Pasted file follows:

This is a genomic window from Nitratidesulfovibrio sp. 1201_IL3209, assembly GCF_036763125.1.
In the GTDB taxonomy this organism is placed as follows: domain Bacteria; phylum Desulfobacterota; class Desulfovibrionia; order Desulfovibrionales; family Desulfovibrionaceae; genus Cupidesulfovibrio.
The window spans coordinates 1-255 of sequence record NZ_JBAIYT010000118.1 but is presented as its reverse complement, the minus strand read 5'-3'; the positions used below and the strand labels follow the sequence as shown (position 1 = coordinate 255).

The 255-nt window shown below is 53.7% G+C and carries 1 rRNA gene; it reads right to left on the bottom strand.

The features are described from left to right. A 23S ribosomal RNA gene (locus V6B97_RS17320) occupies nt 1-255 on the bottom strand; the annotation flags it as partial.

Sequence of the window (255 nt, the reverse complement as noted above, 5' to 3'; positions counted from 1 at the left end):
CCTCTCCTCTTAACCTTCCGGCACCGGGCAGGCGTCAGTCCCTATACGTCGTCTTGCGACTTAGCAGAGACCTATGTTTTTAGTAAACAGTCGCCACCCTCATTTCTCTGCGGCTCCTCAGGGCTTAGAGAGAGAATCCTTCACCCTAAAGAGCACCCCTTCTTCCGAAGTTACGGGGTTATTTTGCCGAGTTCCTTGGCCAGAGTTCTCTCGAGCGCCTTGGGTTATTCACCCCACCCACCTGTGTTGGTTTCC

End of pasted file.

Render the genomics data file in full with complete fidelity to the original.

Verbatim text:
This is a genomic window from Nitratidesulfovibrio sp. 1201_IL3209, assembly GCF_036763125.1.
In the GTDB taxonomy this organism is placed as follows: domain Bacteria; phylum Desulfobacterota; class Desulfovibrionia; order Desulfovibrionales; family Desulfovibrionaceae; genus Cupidesulfovibrio.
The window spans coordinates 1-255 of sequence record NZ_JBAIYT010000118.1 but is presented as its reverse complement, the minus strand read 5'-3'; the positions used below and the strand labels follow the sequence as shown (position 1 = coordinate 255).

The 255-nt window shown below is 53.7% G+C and carries 1 rRNA gene; it reads right to left on the bottom strand.

The features are described from left to right. A 23S ribosomal RNA gene (locus V6B97_RS17320) occupies nt 1-255 on the bottom strand; the annotation flags it as partial.

Sequence of the window (255 nt, the reverse complement as noted above, 5' to 3'; positions counted from 1 at the left end):
CCTCTCCTCTTAACCTTCCGGCACCGGGCAGGCGTCAGTCCCTATACGTCGTCTTGCGACTTAGCAGAGACCTATGTTTTTAGTAAACAGTCGCCACCCTCATTTCTCTGCGGCTCCTCAGGGCTTAGAGAGAGAATCCTTCACCCTAAAGAGCACCCCTTCTTCCGAAGTTACGGGGTTATTTTGCCGAGTTCCTTGGCCAGAGTTCTCTCGAGCGCCTTGGGTTATTCACCCCACCCACCTGTGTTGGTTTCC